It was the MLS Cup final on Sunday evening and given all the big stars that play over in the US now, you would have thought Sky would have given it the Hollywood treatment.
You'd be very wrong, as the programme almost slipped on unnoticed as Sky clearly took the huff that Steven Gerrard, Robbie Keane, David Villa and Frank Lampard had selfishly decided not to be involved at the crucial stage of the season.
It wasn't so much Hollywood as Holywood Arches and so it was a man with a strange voice who began to speak over pictures as not even Thierry Henry could be persuaded that watching Portland Timbers take on Columbus Crew was worth switching on the lights of a studio for.
"It all comes down to this. It may not have the glitz, glamour or superstars but it does have history, tradition and most notably, passion," said the man with no name.
"They've played their part as bridesmaids in the past but now it's their turn to walk down the aisle for real," he added but it felt weird that they had been jilted by Sky with not even Scott Minto available to give them away.
History is a funny thing in America - just ask Donald Trump. They don't have much, hence everything is fast-forwarded into epoch-making in the blink of an eye, so there was much wailing that this was the '20th edition of the MLS Cup'.
Let's put this into context, the Fifa computer game is now in its 22nd edition, and the two teams with the names that sound more like characters from Game of Thrones have a tradition stretching away back to 2009 for the Timbers and a heady 1994 for Crew - it's hardly Wanderers v Royal Engineers.
Maybe I was being unduly harsh, perhaps Thierry had been flown to the States to take his seat alongside Clint in the commentary box? That would be no.
"I'm Callum Williams," said the man now with a name. "And joining me is John Spencer."
I know what you're thinking, is he (a) not a snooker player and (b) no longer with us - and you would be correct in both of those but this was John Spencer who used to play for Rangers and one of the many managers in the long and illustrious history of the Timbers.
If it's big names you want, and this is where the MLS becomes a little Trumpish in that they should maybe tone things down a tad, the biggest star on show was Liam Ridgewell, former Aston Villa 'star'. Let's face it, if he isn't good enough to play for Villa anymore he shouldn't be included anywhere near a sentence with 'star' in it.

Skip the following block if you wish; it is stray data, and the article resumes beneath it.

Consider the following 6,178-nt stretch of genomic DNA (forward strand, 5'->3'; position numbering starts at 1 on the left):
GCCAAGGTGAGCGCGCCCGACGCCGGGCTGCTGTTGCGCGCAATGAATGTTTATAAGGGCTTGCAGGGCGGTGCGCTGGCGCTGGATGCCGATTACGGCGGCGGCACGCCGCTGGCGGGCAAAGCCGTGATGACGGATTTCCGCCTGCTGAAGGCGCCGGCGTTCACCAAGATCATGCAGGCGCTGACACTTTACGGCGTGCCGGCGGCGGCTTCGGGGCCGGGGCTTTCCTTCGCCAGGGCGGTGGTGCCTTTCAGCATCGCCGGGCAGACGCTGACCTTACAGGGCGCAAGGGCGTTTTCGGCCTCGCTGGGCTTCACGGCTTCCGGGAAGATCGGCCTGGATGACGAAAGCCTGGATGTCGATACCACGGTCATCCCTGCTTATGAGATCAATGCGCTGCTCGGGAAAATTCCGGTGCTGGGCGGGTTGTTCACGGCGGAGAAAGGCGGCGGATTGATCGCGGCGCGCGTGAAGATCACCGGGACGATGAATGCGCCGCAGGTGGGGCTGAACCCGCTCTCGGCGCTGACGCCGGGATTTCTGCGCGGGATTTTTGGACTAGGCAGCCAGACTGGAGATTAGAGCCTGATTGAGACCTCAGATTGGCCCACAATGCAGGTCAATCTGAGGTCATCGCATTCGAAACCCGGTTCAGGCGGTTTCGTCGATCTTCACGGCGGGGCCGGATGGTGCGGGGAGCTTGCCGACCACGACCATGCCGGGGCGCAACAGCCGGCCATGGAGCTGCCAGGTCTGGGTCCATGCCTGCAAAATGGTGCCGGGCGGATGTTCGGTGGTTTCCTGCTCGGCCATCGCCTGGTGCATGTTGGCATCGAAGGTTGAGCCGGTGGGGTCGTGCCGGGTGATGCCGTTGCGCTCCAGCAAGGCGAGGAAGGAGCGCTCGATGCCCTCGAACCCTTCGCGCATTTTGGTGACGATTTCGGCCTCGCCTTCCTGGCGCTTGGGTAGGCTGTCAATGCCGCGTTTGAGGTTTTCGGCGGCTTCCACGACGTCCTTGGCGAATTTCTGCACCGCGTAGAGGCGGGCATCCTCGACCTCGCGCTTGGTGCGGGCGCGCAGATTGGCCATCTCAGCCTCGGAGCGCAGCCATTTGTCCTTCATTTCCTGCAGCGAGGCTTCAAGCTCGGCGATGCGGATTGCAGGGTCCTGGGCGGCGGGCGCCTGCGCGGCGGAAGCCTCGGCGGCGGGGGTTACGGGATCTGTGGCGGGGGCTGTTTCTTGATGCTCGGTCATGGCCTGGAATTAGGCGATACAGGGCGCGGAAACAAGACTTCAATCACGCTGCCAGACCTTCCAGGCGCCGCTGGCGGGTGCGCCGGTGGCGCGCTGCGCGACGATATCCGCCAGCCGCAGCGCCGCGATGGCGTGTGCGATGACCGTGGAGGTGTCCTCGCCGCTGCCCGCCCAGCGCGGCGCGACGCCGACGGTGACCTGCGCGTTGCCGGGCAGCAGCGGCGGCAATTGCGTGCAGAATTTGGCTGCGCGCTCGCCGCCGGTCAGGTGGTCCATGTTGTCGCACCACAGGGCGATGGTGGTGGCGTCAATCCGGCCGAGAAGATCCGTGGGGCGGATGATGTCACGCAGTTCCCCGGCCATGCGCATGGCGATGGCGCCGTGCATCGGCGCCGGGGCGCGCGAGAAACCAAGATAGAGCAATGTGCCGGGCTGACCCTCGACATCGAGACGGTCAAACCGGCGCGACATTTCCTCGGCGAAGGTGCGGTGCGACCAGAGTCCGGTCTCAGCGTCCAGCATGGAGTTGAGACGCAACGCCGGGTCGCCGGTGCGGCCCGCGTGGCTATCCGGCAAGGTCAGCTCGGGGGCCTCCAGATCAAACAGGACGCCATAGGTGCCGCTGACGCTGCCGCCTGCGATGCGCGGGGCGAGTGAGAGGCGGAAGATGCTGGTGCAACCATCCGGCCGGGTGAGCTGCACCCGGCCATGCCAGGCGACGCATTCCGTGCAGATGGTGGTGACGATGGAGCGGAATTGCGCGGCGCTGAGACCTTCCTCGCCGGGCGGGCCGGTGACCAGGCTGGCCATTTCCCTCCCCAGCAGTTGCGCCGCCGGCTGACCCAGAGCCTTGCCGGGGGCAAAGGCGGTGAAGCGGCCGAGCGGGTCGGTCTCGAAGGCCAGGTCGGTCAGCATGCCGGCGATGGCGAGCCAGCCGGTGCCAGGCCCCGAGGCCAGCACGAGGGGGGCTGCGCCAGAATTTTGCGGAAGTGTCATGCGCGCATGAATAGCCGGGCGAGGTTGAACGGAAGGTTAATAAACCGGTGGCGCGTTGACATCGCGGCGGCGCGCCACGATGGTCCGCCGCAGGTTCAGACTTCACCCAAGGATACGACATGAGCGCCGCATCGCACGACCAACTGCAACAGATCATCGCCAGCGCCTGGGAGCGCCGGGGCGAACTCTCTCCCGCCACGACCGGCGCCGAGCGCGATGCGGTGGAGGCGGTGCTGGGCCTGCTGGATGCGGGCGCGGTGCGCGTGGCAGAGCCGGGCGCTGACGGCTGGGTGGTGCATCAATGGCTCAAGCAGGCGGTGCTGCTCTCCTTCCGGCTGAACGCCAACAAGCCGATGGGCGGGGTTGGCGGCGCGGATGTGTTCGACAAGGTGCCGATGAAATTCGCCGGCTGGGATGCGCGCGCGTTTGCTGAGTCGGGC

"Who will become the hero of the hour and a half? It is the peak of America's soccer summit," mused Wilson, but for Crew keeper Steve Clarke (no, not that one) his hopes of 90 minutes from glory didn't even last 30 seconds as he made a right hames of a back pass, as they say in Ohio, and promptly clattered it off a piece of a Timbers player and the ball flew into the net.
Things could only get better. They didn't. Six minutes later it was 2-0 as the Timber Army went into raptures when Rodney Wallace (no, not that one) scored a second but by then I had been distracted by one of his team-mates with possibly the best name since the beginning of time, or 1776 depending on where you're from.
Darlington Nagbe part-Liberian, part-American, part wet and windy place in the north of England, was very impressive and cheered on by his brothers, Hartlepool and Whitley Bay, while his other sibling, Carlisle, was busy with a mop and Desmond in Cumbria.
The Columbus Crew would have been right at home in Blighty, but despite pulling a goal back they were left with that sinking feeling and would probably drown their sorrows with a few Pintas that evening. That joke can be traced back to 1492 - now that's tradition.
"Ridgewell with a gargantuan header away," screamed Wilson, and let's face it we all know a few of them, and the rock steady defender was just too good for the Crew.
That joke dates back to 1984 when the MLS or Darlington hadn't even been thought of.
The Timbers weren't even saplings back then but as Wilson concluded before we slipped back out of view on Sky, "historic, euphoric scenes to savour for a lifetime for Portland Timbers".
No doubt they were dancing on the log-strewn streets of Oregon on Sunday night, another glorious chapter in seven years of history. I have pants older than that, although in fairness, I have ones older than the Crew as well. A bit like US history and hyperbole, best give them a wide berth.